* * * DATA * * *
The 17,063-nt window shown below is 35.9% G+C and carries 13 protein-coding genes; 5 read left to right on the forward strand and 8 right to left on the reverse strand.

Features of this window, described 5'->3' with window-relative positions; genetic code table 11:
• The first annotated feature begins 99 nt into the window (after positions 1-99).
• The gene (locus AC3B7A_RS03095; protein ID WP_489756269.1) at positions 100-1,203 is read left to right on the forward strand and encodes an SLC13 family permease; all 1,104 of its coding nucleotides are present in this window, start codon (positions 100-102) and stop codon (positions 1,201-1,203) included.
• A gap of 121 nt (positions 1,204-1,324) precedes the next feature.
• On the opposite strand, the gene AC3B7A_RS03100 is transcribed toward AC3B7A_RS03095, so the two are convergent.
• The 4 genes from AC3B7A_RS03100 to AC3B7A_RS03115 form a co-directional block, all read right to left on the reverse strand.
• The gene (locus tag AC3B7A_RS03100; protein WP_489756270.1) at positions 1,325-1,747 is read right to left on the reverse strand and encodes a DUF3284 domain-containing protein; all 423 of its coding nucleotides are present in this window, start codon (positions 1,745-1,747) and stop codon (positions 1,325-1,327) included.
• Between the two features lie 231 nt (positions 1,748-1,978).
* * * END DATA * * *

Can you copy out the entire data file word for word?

The 17,063-nt window shown below is 35.9% G+C and carries 13 protein-coding genes; 5 read left to right on the forward strand and 8 right to left on the reverse strand.

Features of this window, described 5'->3' with window-relative positions; genetic code table 11:
• The first annotated feature begins 99 nt into the window (after positions 1-99).
• The gene (locus AC3B7A_RS03095; protein ID WP_489756269.1) at positions 100-1,203 is read left to right on the forward strand and encodes an SLC13 family permease; all 1,104 of its coding nucleotides are present in this window, start codon (positions 100-102) and stop codon (positions 1,201-1,203) included.
• A gap of 121 nt (positions 1,204-1,324) precedes the next feature.
• On the opposite strand, the gene AC3B7A_RS03100 is transcribed toward AC3B7A_RS03095, so the two are convergent.
• The 4 genes from AC3B7A_RS03100 to AC3B7A_RS03115 form a co-directional block, all read right to left on the reverse strand.
• The gene (locus tag AC3B7A_RS03100; protein WP_489756270.1) at positions 1,325-1,747 is read right to left on the reverse strand and encodes a DUF3284 domain-containing protein; all 423 of its coding nucleotides are present in this window, start codon (positions 1,745-1,747) and stop codon (positions 1,325-1,327) included.
• Between the two features lie 231 nt (positions 1,748-1,978).